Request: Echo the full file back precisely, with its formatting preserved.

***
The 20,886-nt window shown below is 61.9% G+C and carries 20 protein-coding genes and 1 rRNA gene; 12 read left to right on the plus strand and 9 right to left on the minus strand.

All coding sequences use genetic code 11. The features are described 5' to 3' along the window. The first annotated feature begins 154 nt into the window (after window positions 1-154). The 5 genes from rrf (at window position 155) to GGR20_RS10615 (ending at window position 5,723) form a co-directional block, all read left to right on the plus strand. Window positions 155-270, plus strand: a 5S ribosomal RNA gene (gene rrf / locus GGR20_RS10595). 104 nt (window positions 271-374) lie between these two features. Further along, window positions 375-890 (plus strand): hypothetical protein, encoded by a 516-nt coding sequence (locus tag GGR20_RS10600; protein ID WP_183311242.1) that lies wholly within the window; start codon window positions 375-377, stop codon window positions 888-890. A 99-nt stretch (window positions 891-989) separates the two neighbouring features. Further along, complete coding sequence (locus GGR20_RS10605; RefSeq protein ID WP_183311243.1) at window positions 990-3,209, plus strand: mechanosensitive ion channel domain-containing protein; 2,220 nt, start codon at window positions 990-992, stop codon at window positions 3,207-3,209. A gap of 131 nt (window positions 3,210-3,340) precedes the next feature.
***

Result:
The 20,886-nt window shown below is 61.9% G+C and carries 20 protein-coding genes and 1 rRNA gene; 12 read left to right on the plus strand and 9 right to left on the minus strand.

All coding sequences use genetic code 11. The features are described 5' to 3' along the window. The first annotated feature begins 154 nt into the window (after window positions 1-154). The 5 genes from rrf (at window position 155) to GGR20_RS10615 (ending at window position 5,723) form a co-directional block, all read left to right on the plus strand. Window positions 155-270, plus strand: a 5S ribosomal RNA gene (gene rrf / locus GGR20_RS10595). 104 nt (window positions 271-374) lie between these two features. Further along, window positions 375-890 (plus strand): hypothetical protein, encoded by a 516-nt coding sequence (locus tag GGR20_RS10600; protein ID WP_183311242.1) that lies wholly within the window; start codon window positions 375-377, stop codon window positions 888-890. A 99-nt stretch (window positions 891-989) separates the two neighbouring features. Further along, complete coding sequence (locus GGR20_RS10605; RefSeq protein ID WP_183311243.1) at window positions 990-3,209, plus strand: mechanosensitive ion channel domain-containing protein; 2,220 nt, start codon at window positions 990-992, stop codon at window positions 3,207-3,209. A gap of 131 nt (window positions 3,210-3,340) precedes the next feature.